Avocados continue to be popular with consumers as sales grew nearly 6% in 2019. Younger consumers are flocking to the great taste and health benefits that avocados provide. From putting them on toast to adding them to salads and rice bowls, avocados’ versatility makes them a staple item in many homes.
- Avocados offer numerous health benefits. They contain lutein, which can help keep eyes healthy. Avocados are a nutrient booster that help the body absorb more phytonutrients from other foods. Avocados contain carotenoids, phytonutrients that can help prevent some chronic diseases, and beta-sitosteral, which can help maintain healthy cholesterol levels.
- The U.S. Food and Drug Administration has approved the following nutrient content descriptors for avocados: sodium-free and cholesterol-free.
- Avocados offer plentiful opportunity for cross-merchandising because they are usually eaten as part of a dish and not by themselves. Consider cross-merchandising them with bagged salads, limes, lemons, tomatoes, chips, sandwich fixings and guacamole mix.
- Some varieties of avocados are available year-round, so create a year-round marketing plan for this versatile fruit.
- Fall: When fall rolls around, so does football season. No football tailgate or party is complete without guacamole. Market avocados as part of a “game day special” promotion plan.
- Winter: Holiday parties and gatherings call for chips and dip as well as salads and sandwiches. Avocados can play a role in all of those. Promote them as a nutritious addition to leftover turkey sandwiches and salads for the holiday table as well as their traditional role as a great guacamole dip. Don’t forget a big push during the Super Bowl.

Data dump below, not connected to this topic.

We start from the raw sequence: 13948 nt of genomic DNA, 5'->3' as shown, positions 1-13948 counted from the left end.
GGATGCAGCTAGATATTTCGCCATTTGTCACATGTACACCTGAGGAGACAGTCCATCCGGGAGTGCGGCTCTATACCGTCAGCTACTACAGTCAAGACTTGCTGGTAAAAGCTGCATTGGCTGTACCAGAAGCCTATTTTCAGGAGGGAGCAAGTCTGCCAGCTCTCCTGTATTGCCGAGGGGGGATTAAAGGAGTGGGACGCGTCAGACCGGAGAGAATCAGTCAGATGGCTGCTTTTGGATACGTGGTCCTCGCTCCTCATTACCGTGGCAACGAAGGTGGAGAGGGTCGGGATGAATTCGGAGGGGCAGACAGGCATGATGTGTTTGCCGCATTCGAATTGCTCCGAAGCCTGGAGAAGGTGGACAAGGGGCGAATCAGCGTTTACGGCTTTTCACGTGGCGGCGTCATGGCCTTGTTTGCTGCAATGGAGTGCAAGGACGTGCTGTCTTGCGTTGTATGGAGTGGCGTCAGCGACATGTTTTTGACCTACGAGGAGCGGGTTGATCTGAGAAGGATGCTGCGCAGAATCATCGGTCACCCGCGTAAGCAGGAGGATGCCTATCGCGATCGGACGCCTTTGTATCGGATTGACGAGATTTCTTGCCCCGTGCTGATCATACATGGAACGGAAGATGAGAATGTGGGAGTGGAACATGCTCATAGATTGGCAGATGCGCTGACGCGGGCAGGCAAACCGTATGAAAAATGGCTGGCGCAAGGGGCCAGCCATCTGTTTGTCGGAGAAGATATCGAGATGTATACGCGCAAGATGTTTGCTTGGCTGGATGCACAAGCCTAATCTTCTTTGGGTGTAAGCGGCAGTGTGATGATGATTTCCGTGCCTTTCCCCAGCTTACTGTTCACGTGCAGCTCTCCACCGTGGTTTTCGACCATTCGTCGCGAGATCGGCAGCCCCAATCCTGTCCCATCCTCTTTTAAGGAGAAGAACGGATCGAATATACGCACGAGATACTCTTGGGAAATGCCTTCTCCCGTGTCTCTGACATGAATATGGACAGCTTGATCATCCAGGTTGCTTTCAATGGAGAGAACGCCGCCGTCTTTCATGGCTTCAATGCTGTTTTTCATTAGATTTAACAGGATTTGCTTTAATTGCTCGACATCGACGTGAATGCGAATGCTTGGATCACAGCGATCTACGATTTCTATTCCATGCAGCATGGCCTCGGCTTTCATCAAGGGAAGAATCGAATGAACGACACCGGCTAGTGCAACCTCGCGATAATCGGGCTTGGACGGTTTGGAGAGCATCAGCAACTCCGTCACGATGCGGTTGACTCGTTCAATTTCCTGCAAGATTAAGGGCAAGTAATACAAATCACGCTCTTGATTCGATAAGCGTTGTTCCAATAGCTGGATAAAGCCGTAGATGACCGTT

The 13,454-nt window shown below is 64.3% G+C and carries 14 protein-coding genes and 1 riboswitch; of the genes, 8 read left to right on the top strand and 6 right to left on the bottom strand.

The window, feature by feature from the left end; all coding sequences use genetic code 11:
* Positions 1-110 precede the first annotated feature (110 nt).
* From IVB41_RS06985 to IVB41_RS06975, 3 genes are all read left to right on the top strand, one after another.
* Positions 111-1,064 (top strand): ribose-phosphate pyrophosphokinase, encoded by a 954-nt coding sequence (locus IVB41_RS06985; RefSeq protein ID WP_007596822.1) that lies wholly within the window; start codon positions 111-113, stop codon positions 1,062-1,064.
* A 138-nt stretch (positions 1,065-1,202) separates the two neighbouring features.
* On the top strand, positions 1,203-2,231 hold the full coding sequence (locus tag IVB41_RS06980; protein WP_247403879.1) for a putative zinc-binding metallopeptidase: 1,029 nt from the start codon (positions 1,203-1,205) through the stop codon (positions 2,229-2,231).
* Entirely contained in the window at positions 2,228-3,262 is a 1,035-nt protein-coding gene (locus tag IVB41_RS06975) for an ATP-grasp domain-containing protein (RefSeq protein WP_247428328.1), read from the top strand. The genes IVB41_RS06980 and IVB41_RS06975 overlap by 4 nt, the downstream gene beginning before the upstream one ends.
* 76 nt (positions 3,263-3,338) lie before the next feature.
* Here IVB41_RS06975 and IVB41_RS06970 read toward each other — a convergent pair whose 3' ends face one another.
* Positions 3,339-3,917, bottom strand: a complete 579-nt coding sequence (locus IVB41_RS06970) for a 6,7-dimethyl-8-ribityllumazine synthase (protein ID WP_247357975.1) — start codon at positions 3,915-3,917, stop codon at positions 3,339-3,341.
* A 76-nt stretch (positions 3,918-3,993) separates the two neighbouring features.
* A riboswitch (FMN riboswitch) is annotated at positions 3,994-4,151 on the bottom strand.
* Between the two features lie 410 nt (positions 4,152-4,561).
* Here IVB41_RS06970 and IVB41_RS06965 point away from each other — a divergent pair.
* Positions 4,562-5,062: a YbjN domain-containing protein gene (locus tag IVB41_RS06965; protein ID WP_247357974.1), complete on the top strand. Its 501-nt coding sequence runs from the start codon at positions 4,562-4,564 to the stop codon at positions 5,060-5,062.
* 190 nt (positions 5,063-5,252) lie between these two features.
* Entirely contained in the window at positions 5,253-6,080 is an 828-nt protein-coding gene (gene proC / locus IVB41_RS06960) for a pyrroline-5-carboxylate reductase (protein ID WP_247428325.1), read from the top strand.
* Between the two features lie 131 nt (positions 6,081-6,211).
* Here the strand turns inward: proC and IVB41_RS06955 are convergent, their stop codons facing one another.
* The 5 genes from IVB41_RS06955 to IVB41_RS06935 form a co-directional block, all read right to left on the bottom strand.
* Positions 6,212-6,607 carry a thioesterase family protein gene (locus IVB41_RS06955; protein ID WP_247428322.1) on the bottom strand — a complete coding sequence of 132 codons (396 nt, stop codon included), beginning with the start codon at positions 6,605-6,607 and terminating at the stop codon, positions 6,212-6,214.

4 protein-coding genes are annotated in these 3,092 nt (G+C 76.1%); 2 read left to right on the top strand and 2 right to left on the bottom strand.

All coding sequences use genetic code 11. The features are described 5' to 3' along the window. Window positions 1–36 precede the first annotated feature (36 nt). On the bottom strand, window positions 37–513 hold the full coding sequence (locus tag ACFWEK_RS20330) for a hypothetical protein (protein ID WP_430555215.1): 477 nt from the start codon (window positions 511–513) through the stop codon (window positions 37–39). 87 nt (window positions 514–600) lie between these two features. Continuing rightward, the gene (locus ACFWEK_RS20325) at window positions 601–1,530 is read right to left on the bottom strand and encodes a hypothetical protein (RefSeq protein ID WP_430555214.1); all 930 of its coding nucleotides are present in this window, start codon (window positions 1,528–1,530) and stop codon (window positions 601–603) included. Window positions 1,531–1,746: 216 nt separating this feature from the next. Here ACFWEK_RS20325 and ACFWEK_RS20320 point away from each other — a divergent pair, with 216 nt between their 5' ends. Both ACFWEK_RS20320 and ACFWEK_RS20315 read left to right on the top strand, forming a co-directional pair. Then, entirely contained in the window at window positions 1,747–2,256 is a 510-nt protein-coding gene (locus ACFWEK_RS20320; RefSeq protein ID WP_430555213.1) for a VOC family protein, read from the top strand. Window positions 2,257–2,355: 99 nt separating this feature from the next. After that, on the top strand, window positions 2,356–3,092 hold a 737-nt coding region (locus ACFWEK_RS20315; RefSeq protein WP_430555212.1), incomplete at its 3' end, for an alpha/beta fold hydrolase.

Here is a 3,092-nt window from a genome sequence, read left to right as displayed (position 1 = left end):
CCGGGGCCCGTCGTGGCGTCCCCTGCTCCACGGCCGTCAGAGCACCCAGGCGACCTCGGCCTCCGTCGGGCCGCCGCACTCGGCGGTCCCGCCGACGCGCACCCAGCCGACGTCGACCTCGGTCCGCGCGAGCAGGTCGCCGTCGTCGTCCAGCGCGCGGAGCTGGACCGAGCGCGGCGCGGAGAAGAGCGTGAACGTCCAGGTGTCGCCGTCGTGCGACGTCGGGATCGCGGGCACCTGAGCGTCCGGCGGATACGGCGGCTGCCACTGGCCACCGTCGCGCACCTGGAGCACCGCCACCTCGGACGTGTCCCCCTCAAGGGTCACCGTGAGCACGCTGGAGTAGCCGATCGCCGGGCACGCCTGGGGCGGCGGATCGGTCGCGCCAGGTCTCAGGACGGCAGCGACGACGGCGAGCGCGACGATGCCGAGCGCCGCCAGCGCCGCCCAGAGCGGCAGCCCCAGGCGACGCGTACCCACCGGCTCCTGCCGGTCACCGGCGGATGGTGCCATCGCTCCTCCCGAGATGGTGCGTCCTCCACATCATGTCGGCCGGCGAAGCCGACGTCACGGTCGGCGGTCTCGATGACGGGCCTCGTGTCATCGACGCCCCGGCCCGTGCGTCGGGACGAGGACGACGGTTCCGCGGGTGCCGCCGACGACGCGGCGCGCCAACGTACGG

- Spring: Spring is the time for fresh salads. Promote avocados as a healthy, hearty addition to salads. Promote avocados heavily at Cinco de Mayo. Offer recipes for Mexican-themed dishes that include avocados.
- Summer: Summertime makes consumers think of backyard barbecues and summertime holidays. Include avocados in grilling promotions as they make a tasty and original topping for burgers and sandwiches.
- For a long time, avocados were pushed aside because of their high fat content. Disabuse consumers of that idea by including signs that talk about the health benefits of avocados.
- Don’t limit your display to just one variety. Offer a choice of varieties and sizes to meet all your consumers’ needs. The most common variety is hass, which is available year-round. Other varieties include fuerte, reed, zutano, bacon and pinkerton.
- Avoid bruising avocados. They aren’t as sturdy as they look, so keep displays to one level and avoid dumping them on the display.
- Educate consumers about how to ripen an avocado at home.
- Offering both bagged and bulk product on your display can increase sales. Research by the California Avocado Commission shows that a secondary bag display can bring in more than $400 more per week than in stores without a bag display.
- Avocados dark green color works well next to brighter vegetables like tomatoes. The placement also encourages consumers to think about using avocados in salads and Mexican dishes. Research shows that bulk avocados sell best when placed next to tomatoes.